S. League: No subsidy advance for stags

Tampines Rovers' chairman Krishna Ramachandra has called for the Football Association of Singapore (FAS) to make its position known, after requesting an advance of the annual subsidies due to S.League clubs.

Title-contenders Tampines have asked for help due to cash-flow issues, but FAS chief Zainudin Nordin made it clear yesterday that the national body cannot provide direct financial help.

The only way the FAS can help Tampines is by tapping on its network to help the club find sponsors and donors.

"The current situation is clear - we are an IPC (Institution of Public Character) and there are things we can't do, it's as simple as that. There are rules to abide by and clubs know how things work. It's not like the S.League started just last year," said FAS president Zainudin, who was speaking on the sidelines of the RHB Singapore Cup draw.

Zainudin explained that while subsidies are due to clubs, the system in place requires clubs to submit documentation before funds can be approved and released to them, a process that occurs every month.

Each club are due around $600,000 in annual subsidies from the FAS, which are paid out in monthly tranches of approximately $50,000, with an additional amount of some $300,000 to come should clubs meet predetermined targets.

"Up to the month of March, (Tampines) have been paid whatever that is due to them, that (monthly disbursement of subsidies) is the procedure and we have to follow it," said Zainudin.

"But it does not mean we won't help them, and the solution is a simple one - find money."

Registered as an IPC since 2012, Zainudin revealed that the FAS has had experience aiding other clubs in the past, including an instance in 2009 when a senior official went personally to the Yishun Stadium to pay wages to personnel of former S.League side Super Reds - as a loan to the club - to prevent a situation where players refused to play until their salaries were paid.

Zainudin does not think the Tampines situation will deteriorate to such a level, especially since Krishna has already declared that the club will be able to meet their salary obligations.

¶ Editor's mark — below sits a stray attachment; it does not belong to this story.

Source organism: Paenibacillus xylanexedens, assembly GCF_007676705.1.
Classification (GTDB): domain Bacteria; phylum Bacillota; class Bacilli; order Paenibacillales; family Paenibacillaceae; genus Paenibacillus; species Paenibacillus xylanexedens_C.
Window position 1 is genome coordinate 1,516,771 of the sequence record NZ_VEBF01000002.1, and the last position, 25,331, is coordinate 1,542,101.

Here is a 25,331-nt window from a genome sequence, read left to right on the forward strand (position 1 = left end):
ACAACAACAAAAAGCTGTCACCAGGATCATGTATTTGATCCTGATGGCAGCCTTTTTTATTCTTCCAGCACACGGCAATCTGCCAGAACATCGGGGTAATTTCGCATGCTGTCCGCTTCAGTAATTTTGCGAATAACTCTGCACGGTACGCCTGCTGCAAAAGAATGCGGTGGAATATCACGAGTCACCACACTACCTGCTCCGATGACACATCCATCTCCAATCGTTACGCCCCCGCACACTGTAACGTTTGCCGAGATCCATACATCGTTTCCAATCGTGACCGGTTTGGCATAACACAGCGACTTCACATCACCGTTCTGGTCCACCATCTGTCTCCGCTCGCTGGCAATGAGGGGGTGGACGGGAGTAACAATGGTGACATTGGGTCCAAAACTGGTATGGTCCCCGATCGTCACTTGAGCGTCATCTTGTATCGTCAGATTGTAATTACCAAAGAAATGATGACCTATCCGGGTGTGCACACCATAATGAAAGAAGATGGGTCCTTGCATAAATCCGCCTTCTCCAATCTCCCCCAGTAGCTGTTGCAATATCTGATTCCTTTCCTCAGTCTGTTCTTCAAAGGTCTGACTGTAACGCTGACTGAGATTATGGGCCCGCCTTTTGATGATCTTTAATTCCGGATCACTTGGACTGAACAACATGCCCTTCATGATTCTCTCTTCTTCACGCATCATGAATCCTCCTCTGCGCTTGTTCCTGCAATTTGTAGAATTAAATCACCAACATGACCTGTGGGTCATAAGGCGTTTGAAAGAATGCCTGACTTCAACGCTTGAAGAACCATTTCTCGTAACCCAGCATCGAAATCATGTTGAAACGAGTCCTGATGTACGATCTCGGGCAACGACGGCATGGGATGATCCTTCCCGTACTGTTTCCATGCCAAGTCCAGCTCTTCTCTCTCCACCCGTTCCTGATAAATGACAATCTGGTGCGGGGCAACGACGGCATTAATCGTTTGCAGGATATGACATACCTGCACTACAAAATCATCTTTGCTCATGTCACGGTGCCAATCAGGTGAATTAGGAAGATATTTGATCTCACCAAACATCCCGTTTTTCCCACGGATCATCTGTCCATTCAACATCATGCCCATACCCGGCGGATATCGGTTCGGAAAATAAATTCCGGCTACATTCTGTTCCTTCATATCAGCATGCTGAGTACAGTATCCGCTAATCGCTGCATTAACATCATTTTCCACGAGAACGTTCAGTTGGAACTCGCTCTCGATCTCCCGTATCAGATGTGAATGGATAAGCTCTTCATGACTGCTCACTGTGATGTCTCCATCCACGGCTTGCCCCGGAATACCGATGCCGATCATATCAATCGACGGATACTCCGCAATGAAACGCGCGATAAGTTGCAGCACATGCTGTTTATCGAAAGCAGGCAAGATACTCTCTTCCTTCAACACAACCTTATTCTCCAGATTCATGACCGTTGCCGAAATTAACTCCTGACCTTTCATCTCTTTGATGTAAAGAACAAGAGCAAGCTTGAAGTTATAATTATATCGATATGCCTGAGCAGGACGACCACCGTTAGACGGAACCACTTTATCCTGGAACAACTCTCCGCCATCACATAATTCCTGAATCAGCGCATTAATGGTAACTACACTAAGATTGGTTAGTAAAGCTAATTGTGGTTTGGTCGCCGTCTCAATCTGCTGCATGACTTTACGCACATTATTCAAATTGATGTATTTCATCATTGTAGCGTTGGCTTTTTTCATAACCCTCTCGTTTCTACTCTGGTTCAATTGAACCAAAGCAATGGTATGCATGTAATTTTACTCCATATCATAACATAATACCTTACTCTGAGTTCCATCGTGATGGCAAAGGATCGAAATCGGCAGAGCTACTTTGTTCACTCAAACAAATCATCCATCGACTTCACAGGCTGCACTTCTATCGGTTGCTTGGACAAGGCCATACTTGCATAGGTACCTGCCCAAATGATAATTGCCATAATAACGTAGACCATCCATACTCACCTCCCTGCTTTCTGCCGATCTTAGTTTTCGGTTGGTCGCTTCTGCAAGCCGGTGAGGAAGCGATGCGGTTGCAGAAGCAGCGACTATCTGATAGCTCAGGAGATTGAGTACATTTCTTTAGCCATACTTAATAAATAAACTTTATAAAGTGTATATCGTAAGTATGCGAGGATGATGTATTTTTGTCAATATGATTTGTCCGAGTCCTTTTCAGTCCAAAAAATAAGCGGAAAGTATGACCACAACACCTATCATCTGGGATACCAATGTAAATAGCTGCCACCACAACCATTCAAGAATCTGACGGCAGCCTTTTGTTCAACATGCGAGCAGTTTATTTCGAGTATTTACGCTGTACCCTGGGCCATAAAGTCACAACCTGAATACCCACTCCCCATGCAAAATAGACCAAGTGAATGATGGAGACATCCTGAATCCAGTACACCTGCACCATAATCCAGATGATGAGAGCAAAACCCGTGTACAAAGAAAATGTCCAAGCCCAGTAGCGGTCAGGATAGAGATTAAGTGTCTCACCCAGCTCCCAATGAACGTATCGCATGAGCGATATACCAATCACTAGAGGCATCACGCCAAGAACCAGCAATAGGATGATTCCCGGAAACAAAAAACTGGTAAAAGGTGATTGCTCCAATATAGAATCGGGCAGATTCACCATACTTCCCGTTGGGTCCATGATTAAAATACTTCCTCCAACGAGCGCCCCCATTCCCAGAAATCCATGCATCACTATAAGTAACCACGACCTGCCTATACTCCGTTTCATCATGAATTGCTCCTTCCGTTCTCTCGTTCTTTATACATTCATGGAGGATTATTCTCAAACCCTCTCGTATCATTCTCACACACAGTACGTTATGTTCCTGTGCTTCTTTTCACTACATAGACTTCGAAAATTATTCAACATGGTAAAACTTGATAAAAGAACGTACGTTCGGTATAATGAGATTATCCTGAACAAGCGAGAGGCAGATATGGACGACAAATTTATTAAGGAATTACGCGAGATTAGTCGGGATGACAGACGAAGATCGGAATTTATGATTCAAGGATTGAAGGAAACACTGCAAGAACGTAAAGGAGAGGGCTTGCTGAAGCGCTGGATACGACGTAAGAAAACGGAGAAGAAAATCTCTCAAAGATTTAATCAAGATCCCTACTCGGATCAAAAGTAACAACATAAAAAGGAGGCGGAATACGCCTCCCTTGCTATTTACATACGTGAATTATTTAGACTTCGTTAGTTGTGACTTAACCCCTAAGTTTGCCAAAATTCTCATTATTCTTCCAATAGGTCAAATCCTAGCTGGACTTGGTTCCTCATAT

"We have met (with Krishna) many times and we have to be confident in what the chairman has said," said Zainudin, who added the S.League has been good this year with crowds returning to stadiums and growing rivalry between teams.

"He is trying to build a team that can play good football, and trying to motivate and encourage the sport here. But I've also lauded several chairmen like Teo Hock Seng (the former Tampines chairman) and (former Geylang International chief) Leong Kok Fann."


Krishna became chairman of Tampines last November after Teo stepped down. He has assembled a team boasting former Liverpool and Arsenal winger Jermaine Pennant, along with a host of Singapore internationals.

Zainudin asserted that while the league has a standing practice requiring clubs to present their annual budgets to authorities before the start of the season, the Tampines cash-flow situation did not arise out of any corporate governance slip-up on the part of the league's administrators.

"Budget projections are just predictions, and sometimes clubs don't get everything that they were promised by sponsors upfront. Often sponsors keep coming in during the course of the season, so we have to trust (clubs) in their negotiation with sponsors," said Zainudin, who does not buy into talk that Tampines' issues could be put down to a management team that are wet behind the ears.

He said: "This team are not new, (Krishna) has spent five years at Tampines as their vice-chairman. But, in the 21 years of the S.League, I've seen several new management (teams)… even Geylang have a new management team, but they're doing okay.

"Some clubs' budgets work and others don't work - you've got to be fair (to the FAS)," said Zainudin.

"We've got experience trying to help clubs in the past… and we are trying to solve this problem."

This article was first published on April 25, 2016.
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